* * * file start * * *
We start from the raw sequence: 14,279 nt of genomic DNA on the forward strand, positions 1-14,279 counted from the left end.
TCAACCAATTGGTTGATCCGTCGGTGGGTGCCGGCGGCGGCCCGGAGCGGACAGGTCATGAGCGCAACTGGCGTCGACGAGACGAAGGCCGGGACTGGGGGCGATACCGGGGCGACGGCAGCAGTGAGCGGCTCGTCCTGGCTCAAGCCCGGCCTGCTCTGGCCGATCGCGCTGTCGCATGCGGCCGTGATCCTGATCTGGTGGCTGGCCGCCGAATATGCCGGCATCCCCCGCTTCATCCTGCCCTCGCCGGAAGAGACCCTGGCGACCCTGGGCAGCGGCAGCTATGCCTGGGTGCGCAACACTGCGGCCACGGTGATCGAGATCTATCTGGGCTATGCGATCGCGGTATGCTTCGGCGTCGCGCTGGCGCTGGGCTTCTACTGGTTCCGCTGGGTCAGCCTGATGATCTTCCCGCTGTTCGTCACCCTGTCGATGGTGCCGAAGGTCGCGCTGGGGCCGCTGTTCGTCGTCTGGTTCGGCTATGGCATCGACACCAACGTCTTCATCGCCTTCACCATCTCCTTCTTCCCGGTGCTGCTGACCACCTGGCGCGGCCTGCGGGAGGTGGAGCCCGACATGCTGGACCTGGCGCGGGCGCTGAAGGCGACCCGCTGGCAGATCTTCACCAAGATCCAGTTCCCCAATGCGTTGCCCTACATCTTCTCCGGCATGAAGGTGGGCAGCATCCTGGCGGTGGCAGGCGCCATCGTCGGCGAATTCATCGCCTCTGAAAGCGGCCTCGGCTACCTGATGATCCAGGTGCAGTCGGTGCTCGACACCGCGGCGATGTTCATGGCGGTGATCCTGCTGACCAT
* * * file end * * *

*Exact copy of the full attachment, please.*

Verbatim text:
We start from the raw sequence: 14,279 nt of genomic DNA on the forward strand, positions 1-14,279 counted from the left end.
TCAACCAATTGGTTGATCCGTCGGTGGGTGCCGGCGGCGGCCCGGAGCGGACAGGTCATGAGCGCAACTGGCGTCGACGAGACGAAGGCCGGGACTGGGGGCGATACCGGGGCGACGGCAGCAGTGAGCGGCTCGTCCTGGCTCAAGCCCGGCCTGCTCTGGCCGATCGCGCTGTCGCATGCGGCCGTGATCCTGATCTGGTGGCTGGCCGCCGAATATGCCGGCATCCCCCGCTTCATCCTGCCCTCGCCGGAAGAGACCCTGGCGACCCTGGGCAGCGGCAGCTATGCCTGGGTGCGCAACACTGCGGCCACGGTGATCGAGATCTATCTGGGCTATGCGATCGCGGTATGCTTCGGCGTCGCGCTGGCGCTGGGCTTCTACTGGTTCCGCTGGGTCAGCCTGATGATCTTCCCGCTGTTCGTCACCCTGTCGATGGTGCCGAAGGTCGCGCTGGGGCCGCTGTTCGTCGTCTGGTTCGGCTATGGCATCGACACCAACGTCTTCATCGCCTTCACCATCTCCTTCTTCCCGGTGCTGCTGACCACCTGGCGCGGCCTGCGGGAGGTGGAGCCCGACATGCTGGACCTGGCGCGGGCGCTGAAGGCGACCCGCTGGCAGATCTTCACCAAGATCCAGTTCCCCAATGCGTTGCCCTACATCTTCTCCGGCATGAAGGTGGGCAGCATCCTGGCGGTGGCAGGCGCCATCGTCGGCGAATTCATCGCCTCTGAAAGCGGCCTCGGCTACCTGATGATCCAGGTGCAGTCGGTGCTCGACACCGCGGCGATGTTCATGGCGGTGATCCTGCTGACCAT